An attempt to reduce the “out of control” amount of public money spent on political special advisors (Spads) at Stormont has been rejected by both the DUP and Sinn Fein.
Legislation proposed by TUV leader Jim Allister would have halved the number of Spads in OFMDFM, and reduced their maximum salary from £92,000 to around £78,000.
Remuneration of special advisers has got wholly out of control
At present there are 19 special advisors attached to the 12 Executive departments.
Mr Allister said it was “preposterous” that the first and deputy first ministers had eight Spads between them – the same as the whole of the Welsh government. Scotland has 14.
However, with the DUP and Sinn Fein having a total of 52 MLAs to call on, out-voting the combined 33 MLAs from the UUP, SDLP and Alliance, the bill was defeated.
Speaking during yesterday’s debate, he said: “Provision for, and remuneration of special advisers has got wholly out of control.”
Mr Allister accused Sinn Fein of performing a U-turn having previously indicates it would support the new legislation.
“The cabal which controls this house has determined to kill this bill. It is obvious to me that the defeat of my bill today is part of a wider political game with the groundwork being laid for the DUP to go back into the Executive with Sinn Fein/IRA, regardless of the recent murder”.
Mr Allister added: “Sinn Féin has ridden to the rescue and done a deal with the DUP on this.”
Mike Nesbitt accused the DUP and Sinn Fein of “arrogance” over their approach to the proposals.
“Today Stormont witnessed self-interest hitting a new low as the DUP and Sinn Fein combined forces to vote down Jim Allister’s Special Advisers bill. “The arrogance of the two big parties was clear for all to see,” the Ulster Unionist leader said.
“We cannot be ignorant to the fact that the big topic among the public this last week has been about a Spad leaving an extremely well paid job and getting £45,000 ‘compensation’ despite the fact that she is walking into another well paid job as an assembly member.
“The DUP seem to think they have a blank cheque amongst their voter base.
“That is not the message we are getting on the doorsteps where we are being told that the DUP are demonstrating total disrespect for the electorate.
“There was a real irony to watch Sinn Fein, the party of the industrial wage, putting their hands up to defend £92,000 plus salaries,” Mr Nesbitt added.
Dominic Bradley of the SDLP said the two largest parties were “united in greed” as they voted down the bill.
Mr Bradley said: “At a time of severe austerity which threatens the sustainability of organisations across the north, and which has left thousands of families in financial crisis, it will be shocking to those we represent that ministerial special advisors continue to enjoy gold-plated salaries.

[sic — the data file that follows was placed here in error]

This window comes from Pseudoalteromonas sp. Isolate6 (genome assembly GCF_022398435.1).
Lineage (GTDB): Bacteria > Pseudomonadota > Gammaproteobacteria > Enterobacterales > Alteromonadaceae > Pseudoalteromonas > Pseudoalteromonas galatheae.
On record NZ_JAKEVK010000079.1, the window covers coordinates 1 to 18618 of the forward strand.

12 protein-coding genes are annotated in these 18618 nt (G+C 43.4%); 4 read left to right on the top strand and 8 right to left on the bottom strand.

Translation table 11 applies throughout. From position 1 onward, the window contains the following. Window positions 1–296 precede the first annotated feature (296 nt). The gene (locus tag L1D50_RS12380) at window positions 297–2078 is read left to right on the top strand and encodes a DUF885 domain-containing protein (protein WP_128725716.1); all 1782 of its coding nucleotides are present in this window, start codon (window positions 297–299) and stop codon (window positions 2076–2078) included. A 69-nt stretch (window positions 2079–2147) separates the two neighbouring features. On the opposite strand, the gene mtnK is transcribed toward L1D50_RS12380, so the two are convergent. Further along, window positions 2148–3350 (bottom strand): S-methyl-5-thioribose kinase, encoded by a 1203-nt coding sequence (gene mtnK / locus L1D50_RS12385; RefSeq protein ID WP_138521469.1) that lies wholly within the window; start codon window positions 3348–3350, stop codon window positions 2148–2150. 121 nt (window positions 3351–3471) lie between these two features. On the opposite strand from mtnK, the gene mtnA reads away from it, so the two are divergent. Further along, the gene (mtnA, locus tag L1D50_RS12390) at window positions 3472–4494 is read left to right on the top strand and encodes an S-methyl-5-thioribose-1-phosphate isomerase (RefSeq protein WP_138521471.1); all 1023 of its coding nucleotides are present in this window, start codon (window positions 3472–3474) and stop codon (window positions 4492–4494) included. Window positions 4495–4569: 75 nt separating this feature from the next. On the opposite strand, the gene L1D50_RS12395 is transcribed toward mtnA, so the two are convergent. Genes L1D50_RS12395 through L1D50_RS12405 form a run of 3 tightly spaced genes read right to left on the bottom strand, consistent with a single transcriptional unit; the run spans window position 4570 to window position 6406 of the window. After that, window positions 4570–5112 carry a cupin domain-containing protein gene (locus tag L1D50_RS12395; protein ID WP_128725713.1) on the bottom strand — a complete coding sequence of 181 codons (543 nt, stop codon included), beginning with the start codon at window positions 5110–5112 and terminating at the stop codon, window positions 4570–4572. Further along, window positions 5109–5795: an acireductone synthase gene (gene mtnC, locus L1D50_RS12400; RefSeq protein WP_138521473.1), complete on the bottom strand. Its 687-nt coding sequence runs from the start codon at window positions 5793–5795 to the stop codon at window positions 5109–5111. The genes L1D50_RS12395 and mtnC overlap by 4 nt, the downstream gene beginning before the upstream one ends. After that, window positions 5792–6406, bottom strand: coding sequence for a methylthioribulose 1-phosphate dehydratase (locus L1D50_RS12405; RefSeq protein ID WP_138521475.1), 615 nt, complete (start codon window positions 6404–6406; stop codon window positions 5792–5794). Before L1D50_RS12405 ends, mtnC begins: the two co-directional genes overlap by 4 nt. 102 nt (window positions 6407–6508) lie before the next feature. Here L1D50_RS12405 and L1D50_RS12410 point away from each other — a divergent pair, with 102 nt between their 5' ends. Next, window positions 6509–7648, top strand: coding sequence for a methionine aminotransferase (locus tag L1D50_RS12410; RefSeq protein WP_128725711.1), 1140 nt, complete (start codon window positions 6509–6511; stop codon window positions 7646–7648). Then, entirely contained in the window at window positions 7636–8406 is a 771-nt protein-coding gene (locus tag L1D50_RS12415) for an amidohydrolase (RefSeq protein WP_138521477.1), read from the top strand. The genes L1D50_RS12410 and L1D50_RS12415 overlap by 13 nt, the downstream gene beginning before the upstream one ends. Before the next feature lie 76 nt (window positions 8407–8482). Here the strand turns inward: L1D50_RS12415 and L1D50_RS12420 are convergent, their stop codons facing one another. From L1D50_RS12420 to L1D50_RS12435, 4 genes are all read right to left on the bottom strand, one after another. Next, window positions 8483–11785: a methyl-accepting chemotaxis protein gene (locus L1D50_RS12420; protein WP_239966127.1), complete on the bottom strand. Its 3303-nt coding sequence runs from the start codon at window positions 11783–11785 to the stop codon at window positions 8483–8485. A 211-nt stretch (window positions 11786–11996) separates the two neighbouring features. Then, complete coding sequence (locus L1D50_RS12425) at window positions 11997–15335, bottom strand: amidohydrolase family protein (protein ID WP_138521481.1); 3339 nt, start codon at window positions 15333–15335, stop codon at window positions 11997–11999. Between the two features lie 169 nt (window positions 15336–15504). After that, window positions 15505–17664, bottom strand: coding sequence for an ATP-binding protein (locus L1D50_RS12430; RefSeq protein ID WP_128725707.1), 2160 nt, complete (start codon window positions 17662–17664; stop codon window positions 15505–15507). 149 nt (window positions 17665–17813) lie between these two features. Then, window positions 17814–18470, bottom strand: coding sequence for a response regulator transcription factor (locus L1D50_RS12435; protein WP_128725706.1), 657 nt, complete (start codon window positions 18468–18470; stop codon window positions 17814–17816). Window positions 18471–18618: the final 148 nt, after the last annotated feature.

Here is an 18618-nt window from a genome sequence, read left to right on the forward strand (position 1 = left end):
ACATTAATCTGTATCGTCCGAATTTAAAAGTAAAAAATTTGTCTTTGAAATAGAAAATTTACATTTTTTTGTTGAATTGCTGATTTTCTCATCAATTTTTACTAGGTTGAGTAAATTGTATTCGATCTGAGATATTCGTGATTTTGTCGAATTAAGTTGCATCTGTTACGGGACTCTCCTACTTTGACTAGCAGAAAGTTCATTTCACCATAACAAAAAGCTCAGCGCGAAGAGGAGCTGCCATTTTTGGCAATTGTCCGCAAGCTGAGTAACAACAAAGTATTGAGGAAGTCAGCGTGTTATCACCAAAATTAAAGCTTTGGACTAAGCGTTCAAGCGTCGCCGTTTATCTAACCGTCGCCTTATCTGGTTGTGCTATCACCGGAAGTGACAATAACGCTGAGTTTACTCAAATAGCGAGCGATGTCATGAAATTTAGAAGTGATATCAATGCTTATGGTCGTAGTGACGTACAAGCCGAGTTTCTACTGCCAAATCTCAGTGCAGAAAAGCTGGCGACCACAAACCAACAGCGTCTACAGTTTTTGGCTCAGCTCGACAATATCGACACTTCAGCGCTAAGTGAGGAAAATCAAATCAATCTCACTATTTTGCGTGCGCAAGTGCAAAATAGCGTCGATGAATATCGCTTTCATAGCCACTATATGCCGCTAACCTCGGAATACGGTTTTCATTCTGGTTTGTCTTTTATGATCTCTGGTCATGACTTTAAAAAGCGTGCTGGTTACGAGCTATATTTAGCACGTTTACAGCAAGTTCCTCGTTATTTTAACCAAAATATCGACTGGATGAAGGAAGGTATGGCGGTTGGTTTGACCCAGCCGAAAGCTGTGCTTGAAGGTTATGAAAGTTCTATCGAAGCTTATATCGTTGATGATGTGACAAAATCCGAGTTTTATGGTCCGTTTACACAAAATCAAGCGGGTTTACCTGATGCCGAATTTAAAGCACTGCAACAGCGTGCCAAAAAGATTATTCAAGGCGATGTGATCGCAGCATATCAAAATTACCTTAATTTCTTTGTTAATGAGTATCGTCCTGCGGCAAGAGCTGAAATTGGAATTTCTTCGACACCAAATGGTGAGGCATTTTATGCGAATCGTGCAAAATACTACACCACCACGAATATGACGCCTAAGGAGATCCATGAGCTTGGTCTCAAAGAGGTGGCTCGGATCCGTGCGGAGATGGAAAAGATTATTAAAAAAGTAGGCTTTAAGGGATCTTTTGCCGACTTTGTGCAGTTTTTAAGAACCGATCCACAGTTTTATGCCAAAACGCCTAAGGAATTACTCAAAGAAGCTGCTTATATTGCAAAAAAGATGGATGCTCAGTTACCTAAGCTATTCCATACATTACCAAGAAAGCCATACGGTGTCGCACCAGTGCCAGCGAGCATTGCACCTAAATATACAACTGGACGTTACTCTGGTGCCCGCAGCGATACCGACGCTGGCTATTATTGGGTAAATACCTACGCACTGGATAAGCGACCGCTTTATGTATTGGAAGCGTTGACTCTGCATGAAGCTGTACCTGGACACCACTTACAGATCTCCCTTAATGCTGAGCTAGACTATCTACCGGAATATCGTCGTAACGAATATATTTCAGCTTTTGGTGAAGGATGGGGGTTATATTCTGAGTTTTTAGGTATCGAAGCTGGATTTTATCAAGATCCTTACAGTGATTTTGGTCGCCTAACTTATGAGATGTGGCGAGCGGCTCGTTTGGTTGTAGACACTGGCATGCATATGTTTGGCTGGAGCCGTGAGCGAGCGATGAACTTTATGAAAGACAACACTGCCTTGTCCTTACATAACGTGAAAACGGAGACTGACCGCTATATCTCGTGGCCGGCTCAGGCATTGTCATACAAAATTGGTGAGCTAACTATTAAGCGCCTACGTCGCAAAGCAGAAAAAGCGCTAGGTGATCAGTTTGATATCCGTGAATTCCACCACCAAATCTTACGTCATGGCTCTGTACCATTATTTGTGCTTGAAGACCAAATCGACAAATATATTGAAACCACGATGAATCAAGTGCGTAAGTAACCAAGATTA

“It is an extravagance that cannot be justified and which we can ill afford.
“It was particularly galling to see the DUP benches packed to bursting point during the debate.
“They did not see fit to send these numbers to the SDLP debate on increasing resources for children with autism and special educational needs.
“But dare to question the resources for their advisors and it’s all hands to the pumps.”
Mr Bradley added: “Today was a low point for the two largest parties. They should reflect on their priorities over the time ahead, as I’m sure the public will reflect on who represents them.”
Alliance has also hit out at the DUP and Sinn Fein for “helping prevent more openness and transparency” which would “further reduce public confidence in politics”.
East Antrim MLA Stewart Dickson said: “OFMDFM in particular needs reformed, as it currently contains eight SPADs.
“There is clearly something broken in the system when the Department with the smallest amount of practical responsibility has so many Spads, while other departments only have one.
“There is no doubt openness and transparency needs increased in political life. Efficiency also needs improved, especially when we seek to make savings in many other areas. Reform of the Spad system is an effective way to do this.”
Mr Dickson added: “But while the DUP and Sinn Fein continue to argue publicly over a number of issues, it appears the only thing they can agree on is to protect their ridiculous numbers of Spads.
“It is no wonder people are increasingly disillusioned with the political institutions when several parties vote against something clearly in the public interest.”
Sinn Fein’s Raymond McCartney defended his party’s position saying the TUV leader had failed to consult with others before bringing the bill forward.
“Special advisors in all departments provide an essential service to ministers and, in turn, the public. We have already put forward a proposal to reduce the salaries of all MLAs, ministers and advisors by 15 per cent. Special advisors in departments with Sinn Féin ministers, like all Sinn Féin representatives receive an average industrial wage.”
Mr McCartney accused the SDLP of “empty rhetoric” and added: “It appears that Jim Allister is attempting to legislate on this issue to settle old scores with his former colleagues in the DUP. We will not be part of his agenda.”
The DUP had not responded to a request for comment at time of going to press.